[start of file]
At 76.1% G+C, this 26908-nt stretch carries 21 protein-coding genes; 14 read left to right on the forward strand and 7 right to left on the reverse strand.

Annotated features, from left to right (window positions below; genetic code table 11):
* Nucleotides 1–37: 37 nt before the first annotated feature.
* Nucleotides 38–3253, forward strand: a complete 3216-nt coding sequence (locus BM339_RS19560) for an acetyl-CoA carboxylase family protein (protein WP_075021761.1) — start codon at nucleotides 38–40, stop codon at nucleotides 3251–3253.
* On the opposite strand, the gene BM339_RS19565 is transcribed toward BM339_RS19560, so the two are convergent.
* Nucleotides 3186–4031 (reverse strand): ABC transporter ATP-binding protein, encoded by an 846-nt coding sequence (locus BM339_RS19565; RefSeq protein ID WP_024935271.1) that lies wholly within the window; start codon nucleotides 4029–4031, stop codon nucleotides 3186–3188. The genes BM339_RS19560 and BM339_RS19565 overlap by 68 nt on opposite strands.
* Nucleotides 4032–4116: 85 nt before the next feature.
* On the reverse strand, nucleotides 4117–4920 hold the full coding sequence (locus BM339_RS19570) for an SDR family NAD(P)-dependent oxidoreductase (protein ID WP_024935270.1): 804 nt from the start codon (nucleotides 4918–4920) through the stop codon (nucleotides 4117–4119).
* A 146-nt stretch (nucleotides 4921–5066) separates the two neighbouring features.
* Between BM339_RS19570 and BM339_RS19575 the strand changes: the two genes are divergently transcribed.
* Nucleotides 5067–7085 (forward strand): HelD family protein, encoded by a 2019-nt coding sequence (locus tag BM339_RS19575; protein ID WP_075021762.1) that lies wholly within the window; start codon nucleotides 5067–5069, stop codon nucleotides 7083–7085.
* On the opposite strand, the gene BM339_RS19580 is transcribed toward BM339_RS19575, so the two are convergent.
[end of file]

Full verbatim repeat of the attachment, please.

At 76.1% G+C, this 26908-nt stretch carries 21 protein-coding genes; 14 read left to right on the forward strand and 7 right to left on the reverse strand.

Annotated features, from left to right (window positions below; genetic code table 11):
* Nucleotides 1–37: 37 nt before the first annotated feature.
* Nucleotides 38–3253, forward strand: a complete 3216-nt coding sequence (locus BM339_RS19560) for an acetyl-CoA carboxylase family protein (protein WP_075021761.1) — start codon at nucleotides 38–40, stop codon at nucleotides 3251–3253.
* On the opposite strand, the gene BM339_RS19565 is transcribed toward BM339_RS19560, so the two are convergent.
* Nucleotides 3186–4031 (reverse strand): ABC transporter ATP-binding protein, encoded by an 846-nt coding sequence (locus BM339_RS19565; RefSeq protein ID WP_024935271.1) that lies wholly within the window; start codon nucleotides 4029–4031, stop codon nucleotides 3186–3188. The genes BM339_RS19560 and BM339_RS19565 overlap by 68 nt on opposite strands.
* Nucleotides 4032–4116: 85 nt before the next feature.
* On the reverse strand, nucleotides 4117–4920 hold the full coding sequence (locus BM339_RS19570) for an SDR family NAD(P)-dependent oxidoreductase (protein ID WP_024935270.1): 804 nt from the start codon (nucleotides 4918–4920) through the stop codon (nucleotides 4117–4119).
* A 146-nt stretch (nucleotides 4921–5066) separates the two neighbouring features.
* Between BM339_RS19570 and BM339_RS19575 the strand changes: the two genes are divergently transcribed.
* Nucleotides 5067–7085 (forward strand): HelD family protein, encoded by a 2019-nt coding sequence (locus tag BM339_RS19575; protein ID WP_075021762.1) that lies wholly within the window; start codon nucleotides 5067–5069, stop codon nucleotides 7083–7085.
* On the opposite strand, the gene BM339_RS19580 is transcribed toward BM339_RS19575, so the two are convergent.